August is a quieter month for birdsong but there are still plenty of subjects for the enthusiastic sound recordist. For example, Roe deer are rutting this month and all the stridulating Orthoptera have attained their adult stage.
Undoubtedly, the best way to treat these insects is to capture them and record in the controlled conditions of a bio-acoustical laboratory and that is how the commercial sound guides were produced. If this sounds like too much trouble, it is quite feasible to record the calling songs in the field.
The grasshoppers are diurnal and stridulate best in sunshine. They are terrestrial and easy to locate.
Obviously, they will go quiet if you cover them with a shadow, but the polycarbonate reflector on a Telinga is transparent. Remove the dark wind cover and hover over the target using headphones. The transparent material acts as a greenhouse and the insects quickly respond as the sun warms them.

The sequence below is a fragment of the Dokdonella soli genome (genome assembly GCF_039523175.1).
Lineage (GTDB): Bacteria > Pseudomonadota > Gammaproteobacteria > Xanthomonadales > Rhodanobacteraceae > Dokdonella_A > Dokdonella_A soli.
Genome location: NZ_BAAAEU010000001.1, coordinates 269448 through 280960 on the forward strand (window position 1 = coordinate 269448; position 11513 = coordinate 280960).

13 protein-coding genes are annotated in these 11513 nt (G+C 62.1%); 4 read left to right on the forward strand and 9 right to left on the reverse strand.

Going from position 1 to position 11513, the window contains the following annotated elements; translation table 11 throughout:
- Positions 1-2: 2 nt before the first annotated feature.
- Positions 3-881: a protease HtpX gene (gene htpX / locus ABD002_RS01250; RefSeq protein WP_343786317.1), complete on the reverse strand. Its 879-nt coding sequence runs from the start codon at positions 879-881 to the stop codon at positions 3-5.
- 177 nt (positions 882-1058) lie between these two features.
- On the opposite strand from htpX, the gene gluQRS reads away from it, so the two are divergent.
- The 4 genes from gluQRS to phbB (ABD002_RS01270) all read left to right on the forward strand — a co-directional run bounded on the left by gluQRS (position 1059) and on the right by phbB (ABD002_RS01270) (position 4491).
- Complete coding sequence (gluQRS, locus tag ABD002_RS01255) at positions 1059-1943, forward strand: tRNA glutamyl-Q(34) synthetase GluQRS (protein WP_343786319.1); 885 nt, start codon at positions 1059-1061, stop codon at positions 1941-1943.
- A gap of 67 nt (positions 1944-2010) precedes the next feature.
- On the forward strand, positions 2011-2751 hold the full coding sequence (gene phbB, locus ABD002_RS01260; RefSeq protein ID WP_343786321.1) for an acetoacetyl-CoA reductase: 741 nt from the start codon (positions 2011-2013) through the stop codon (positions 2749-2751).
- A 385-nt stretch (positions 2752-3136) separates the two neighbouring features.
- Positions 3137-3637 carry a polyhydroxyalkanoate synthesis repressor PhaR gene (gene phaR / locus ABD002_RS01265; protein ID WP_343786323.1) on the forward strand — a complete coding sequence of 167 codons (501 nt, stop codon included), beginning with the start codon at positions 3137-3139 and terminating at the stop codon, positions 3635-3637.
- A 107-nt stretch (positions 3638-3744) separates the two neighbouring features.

A good tip is to carry a pair of scissors and trim any projecting stems that inevitable cause handling noise.
It is easy enough to record and learn the calling songs of the local species; ideal for basic survey work and simple pleasure.
My short clips were recorded in this way although mp3 compression has compromised the quality.
Listen here to Corthippus brunneus, our Common Field Grasshopper. This species is gregarious and males ‘chirp’ in chorus. Hence, the French call it le criquet duettiste.
The bush-crickets are slightly different, many are crepusclar and nocturnal. However, advertising males are easy to locate and you can use a bat detector if you suffer from presbycusis. They keep still when stridulating and it is easy to maintain a steady level by ‘close miking’.
My tip is to increase your sampling rate to 96 kHz to accommodate their higher frequencies which may extend into the ultrasonic range.
Here then is a Short-winged Conehead, recorded this month in the field. This bush-cricket is both diurnal and terrestrial, which is not typical. Its characteristic output is recognisable by the regular change of pace as it slows down to a ticking rate before speeding up again.